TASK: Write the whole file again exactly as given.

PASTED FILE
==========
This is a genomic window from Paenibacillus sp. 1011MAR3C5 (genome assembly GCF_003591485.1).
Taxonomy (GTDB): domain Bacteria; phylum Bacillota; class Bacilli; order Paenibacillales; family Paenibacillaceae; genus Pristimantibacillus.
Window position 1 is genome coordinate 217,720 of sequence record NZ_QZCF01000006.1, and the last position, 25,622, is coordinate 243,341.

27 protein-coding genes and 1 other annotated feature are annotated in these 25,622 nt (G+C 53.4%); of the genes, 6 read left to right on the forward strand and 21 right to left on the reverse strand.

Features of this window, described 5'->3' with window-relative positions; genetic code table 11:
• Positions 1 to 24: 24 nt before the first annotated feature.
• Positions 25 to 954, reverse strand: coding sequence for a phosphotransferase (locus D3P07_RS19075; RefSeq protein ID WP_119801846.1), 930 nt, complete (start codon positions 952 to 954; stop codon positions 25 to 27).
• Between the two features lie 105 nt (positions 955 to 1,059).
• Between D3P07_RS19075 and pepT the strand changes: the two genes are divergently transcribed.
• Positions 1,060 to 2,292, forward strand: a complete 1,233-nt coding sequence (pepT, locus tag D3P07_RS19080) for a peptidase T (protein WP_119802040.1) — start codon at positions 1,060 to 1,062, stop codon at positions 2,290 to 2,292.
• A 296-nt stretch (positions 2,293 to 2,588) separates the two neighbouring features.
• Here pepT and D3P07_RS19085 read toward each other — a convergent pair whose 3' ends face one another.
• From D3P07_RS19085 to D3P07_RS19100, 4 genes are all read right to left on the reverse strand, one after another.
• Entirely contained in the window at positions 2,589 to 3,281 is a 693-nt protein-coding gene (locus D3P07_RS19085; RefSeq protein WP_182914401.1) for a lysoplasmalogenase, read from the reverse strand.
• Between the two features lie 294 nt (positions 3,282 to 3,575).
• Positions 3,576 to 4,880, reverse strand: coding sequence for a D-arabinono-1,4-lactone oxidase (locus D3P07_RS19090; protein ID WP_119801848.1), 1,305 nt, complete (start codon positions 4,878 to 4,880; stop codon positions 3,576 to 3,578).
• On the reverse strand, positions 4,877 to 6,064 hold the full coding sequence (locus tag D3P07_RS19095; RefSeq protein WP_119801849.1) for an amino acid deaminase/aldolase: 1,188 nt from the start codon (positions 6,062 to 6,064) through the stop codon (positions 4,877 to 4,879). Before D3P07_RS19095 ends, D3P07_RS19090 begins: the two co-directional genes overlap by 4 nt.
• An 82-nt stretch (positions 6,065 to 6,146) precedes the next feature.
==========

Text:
This is a genomic window from Paenibacillus sp. 1011MAR3C5 (genome assembly GCF_003591485.1).
Taxonomy (GTDB): domain Bacteria; phylum Bacillota; class Bacilli; order Paenibacillales; family Paenibacillaceae; genus Pristimantibacillus.
Window position 1 is genome coordinate 217,720 of sequence record NZ_QZCF01000006.1, and the last position, 25,622, is coordinate 243,341.

27 protein-coding genes and 1 other annotated feature are annotated in these 25,622 nt (G+C 53.4%); of the genes, 6 read left to right on the forward strand and 21 right to left on the reverse strand.

Features of this window, described 5'->3' with window-relative positions; genetic code table 11:
• Positions 1 to 24: 24 nt before the first annotated feature.
• Positions 25 to 954, reverse strand: coding sequence for a phosphotransferase (locus D3P07_RS19075; RefSeq protein ID WP_119801846.1), 930 nt, complete (start codon positions 952 to 954; stop codon positions 25 to 27).
• Between the two features lie 105 nt (positions 955 to 1,059).
• Between D3P07_RS19075 and pepT the strand changes: the two genes are divergently transcribed.
• Positions 1,060 to 2,292, forward strand: a complete 1,233-nt coding sequence (pepT, locus tag D3P07_RS19080) for a peptidase T (protein WP_119802040.1) — start codon at positions 1,060 to 1,062, stop codon at positions 2,290 to 2,292.
• A 296-nt stretch (positions 2,293 to 2,588) separates the two neighbouring features.
• Here pepT and D3P07_RS19085 read toward each other — a convergent pair whose 3' ends face one another.
• From D3P07_RS19085 to D3P07_RS19100, 4 genes are all read right to left on the reverse strand, one after another.
• Entirely contained in the window at positions 2,589 to 3,281 is a 693-nt protein-coding gene (locus D3P07_RS19085; RefSeq protein WP_182914401.1) for a lysoplasmalogenase, read from the reverse strand.
• Between the two features lie 294 nt (positions 3,282 to 3,575).
• Positions 3,576 to 4,880, reverse strand: coding sequence for a D-arabinono-1,4-lactone oxidase (locus D3P07_RS19090; protein ID WP_119801848.1), 1,305 nt, complete (start codon positions 4,878 to 4,880; stop codon positions 3,576 to 3,578).
• On the reverse strand, positions 4,877 to 6,064 hold the full coding sequence (locus tag D3P07_RS19095; RefSeq protein WP_119801849.1) for an amino acid deaminase/aldolase: 1,188 nt from the start codon (positions 6,062 to 6,064) through the stop codon (positions 4,877 to 4,879). Before D3P07_RS19095 ends, D3P07_RS19090 begins: the two co-directional genes overlap by 4 nt.
• An 82-nt stretch (positions 6,065 to 6,146) precedes the next feature.